Table 3 lists climate change impacts on forests that interviewees discussed most, drawing on all interview responses. These responses indicate which climate impacts are at the forefront of interviewees' minds and shape specialists' management recommendations to family forest owners. Interviewees working in western forests noted their increased dryness, tree stress, bark beetle outbreaks, and fire risk, which are observed in the literature (Millar and Stephenson, 2015). More interviewees with experience in eastern forests noted how they were affected by invasive species expansion and extreme rainfall or drought events. Forest managers in the Great Lakes States and Northeast, where harvests often occur during winter in frozen conditions to reduce negative impacts on soils, have seen harvesting windows shorten due to temperature increases.


Table 3. Interviewee's responses regarding how climate change has affected forests and forest management options for adaptation across all ownerships.

While all regions have experienced climate impacts on their forests, these impacts were perceived to be more acute in certain regions of the country than others. Several interviewees in the lower Midwest felt that impacts were not particularly significant because their forests are already so diverse that decline of certain species would not greatly affect them. A handful of South Central and Southeastern experts also thought specific climate-linked impacts were not yet strongly affecting their southern forests. Respondents in California and the Rocky Mountains, however, were able to list several specific climate impacts on forests, often related to fire and species shifts. While many of these issues affecting forest management are not new, interviewees said they are becoming more intensive and extensive due to climate change and pose a challenge for preserving forest ecosystems across all land ownerships.

Forest Management for Climate Adaptation: Possible Approaches for Family Forest Owners

This section explores forest management intervention options to help forests adapt to climate change, including what interviewees stated is currently being put into practice and what should be implemented (Table 3). These strategies, approaches, and tactics included here are not an exhaustive list, but, rather, illustrate those most implemented or advocated for among interviewees.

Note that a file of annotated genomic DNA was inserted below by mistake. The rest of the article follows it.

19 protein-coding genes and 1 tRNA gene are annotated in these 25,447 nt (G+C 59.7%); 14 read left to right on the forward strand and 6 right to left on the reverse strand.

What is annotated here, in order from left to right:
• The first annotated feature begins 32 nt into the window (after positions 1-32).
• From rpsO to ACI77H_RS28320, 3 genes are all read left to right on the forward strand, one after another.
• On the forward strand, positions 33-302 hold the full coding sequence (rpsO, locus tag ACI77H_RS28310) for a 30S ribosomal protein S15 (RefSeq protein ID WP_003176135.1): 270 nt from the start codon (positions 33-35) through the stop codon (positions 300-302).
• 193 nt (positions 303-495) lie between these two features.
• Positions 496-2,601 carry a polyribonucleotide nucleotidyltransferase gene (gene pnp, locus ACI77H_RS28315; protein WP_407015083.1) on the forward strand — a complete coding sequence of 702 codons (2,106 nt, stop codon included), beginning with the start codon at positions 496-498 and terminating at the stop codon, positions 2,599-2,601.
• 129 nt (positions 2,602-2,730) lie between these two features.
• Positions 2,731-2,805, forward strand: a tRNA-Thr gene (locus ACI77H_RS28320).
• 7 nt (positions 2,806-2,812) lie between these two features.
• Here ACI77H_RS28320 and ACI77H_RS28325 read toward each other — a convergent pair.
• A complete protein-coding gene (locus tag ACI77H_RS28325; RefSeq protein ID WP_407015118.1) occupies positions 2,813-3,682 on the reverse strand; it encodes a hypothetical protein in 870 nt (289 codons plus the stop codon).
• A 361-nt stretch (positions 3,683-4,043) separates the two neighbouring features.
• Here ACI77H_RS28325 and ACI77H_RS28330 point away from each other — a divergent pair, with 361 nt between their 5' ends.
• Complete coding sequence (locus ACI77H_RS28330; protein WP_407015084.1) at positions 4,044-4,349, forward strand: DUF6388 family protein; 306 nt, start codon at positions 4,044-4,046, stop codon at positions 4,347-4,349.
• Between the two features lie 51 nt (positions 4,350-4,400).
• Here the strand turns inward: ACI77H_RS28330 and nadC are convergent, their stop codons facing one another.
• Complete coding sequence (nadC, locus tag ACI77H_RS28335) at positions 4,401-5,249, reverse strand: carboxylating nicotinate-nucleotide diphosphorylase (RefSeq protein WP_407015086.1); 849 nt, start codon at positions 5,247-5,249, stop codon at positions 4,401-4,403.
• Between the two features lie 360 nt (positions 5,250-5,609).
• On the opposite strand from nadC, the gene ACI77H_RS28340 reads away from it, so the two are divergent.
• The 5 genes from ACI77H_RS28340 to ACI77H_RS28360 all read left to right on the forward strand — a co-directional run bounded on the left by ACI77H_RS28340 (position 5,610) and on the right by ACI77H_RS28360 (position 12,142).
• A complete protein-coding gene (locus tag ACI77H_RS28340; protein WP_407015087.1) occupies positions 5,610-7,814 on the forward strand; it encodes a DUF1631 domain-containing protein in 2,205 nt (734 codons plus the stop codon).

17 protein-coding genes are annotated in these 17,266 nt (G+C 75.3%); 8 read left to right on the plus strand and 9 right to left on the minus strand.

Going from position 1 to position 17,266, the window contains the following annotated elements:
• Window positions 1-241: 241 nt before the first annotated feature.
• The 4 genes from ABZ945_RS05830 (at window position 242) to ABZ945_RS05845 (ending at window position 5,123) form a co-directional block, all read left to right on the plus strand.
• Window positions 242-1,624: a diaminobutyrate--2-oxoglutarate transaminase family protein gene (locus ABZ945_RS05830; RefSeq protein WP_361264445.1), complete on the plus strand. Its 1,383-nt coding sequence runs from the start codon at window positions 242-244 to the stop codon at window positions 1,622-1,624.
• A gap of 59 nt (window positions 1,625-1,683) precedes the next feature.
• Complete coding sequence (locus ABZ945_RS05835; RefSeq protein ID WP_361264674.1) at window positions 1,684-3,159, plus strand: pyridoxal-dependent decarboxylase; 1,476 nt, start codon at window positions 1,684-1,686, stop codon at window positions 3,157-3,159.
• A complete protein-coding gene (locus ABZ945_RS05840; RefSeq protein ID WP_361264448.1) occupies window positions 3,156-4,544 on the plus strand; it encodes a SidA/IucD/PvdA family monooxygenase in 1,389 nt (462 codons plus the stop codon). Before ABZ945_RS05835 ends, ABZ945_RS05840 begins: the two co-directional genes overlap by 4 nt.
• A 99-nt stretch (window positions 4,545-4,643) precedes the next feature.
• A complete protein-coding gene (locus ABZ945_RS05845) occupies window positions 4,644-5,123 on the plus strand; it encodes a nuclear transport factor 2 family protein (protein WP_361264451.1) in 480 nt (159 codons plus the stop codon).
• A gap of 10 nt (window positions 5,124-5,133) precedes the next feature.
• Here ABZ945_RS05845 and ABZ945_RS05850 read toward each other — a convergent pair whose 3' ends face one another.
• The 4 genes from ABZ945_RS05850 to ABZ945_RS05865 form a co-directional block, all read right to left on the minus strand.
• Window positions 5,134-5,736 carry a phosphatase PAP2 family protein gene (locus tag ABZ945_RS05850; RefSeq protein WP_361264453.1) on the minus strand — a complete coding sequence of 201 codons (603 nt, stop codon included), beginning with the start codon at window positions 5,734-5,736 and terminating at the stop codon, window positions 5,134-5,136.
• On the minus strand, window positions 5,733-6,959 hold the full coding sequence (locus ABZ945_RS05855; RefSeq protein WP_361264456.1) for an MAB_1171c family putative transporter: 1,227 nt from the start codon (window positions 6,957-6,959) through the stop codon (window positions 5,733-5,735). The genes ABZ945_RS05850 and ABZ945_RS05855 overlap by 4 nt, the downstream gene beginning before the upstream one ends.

One of the strategies that was most cited by interviewees was maintaining or increasing a diversity of tree species, genetic pools, structures, and age classes for resilience. While increasing some sort of diversity was mentioned in most regions as a useful adaptation practice, interviewees in the Midwest and Northeast focused on this approach much more, as these areas have higher levels of tree species diversity. A handful of interviewees in the Midwest, South Central, and Pacific Northwest regions mentioned the need to control and remove invasive species that are likely spreading due to climatic changes as well.

Many interviewees also discussed the value of planting or promoting the regeneration of species likely to do well under changing conditions. The practices interviewees commonly cited were preferentially planting drought-tolerant, wind-firm, or fire-adapted native species, such as restoring shortleaf or longleaf pine in the Southeast. Some interviewees mentioned the possibility of planting seeds sourced from lower elevations at higher elevations within a species' historical range (i.e., assisted population migration [Williams and Dumroese, 2013]). More controversial among interviewees was assisting species movement to more suitable conditions where species are planted just outside their historic ranges (i.e., assisted range expansion) or at a large distance outside their historic ranges (i.e., assisted species migration) (Williams and Dumroese, 2013); this practice was not widespread but being considered by some for the future. Several interviewees noted the challenges of successfully choosing what to plant given a continuously changing climate and slow-growing species. A few interviewees explicitly were against assisted migration and instead advocated for thoughtful and diverse species compositions. Others noted challenges that family forest owners in particular face in helping species migrate, such as the expense of sourcing new types of trees and creating openings for them to establish (an added cost in areas where natural regeneration is the norm) or knowing what to plant that will thrive within long harvest timelines often of interest to family forest owners not prioritizing timber output on short rotations.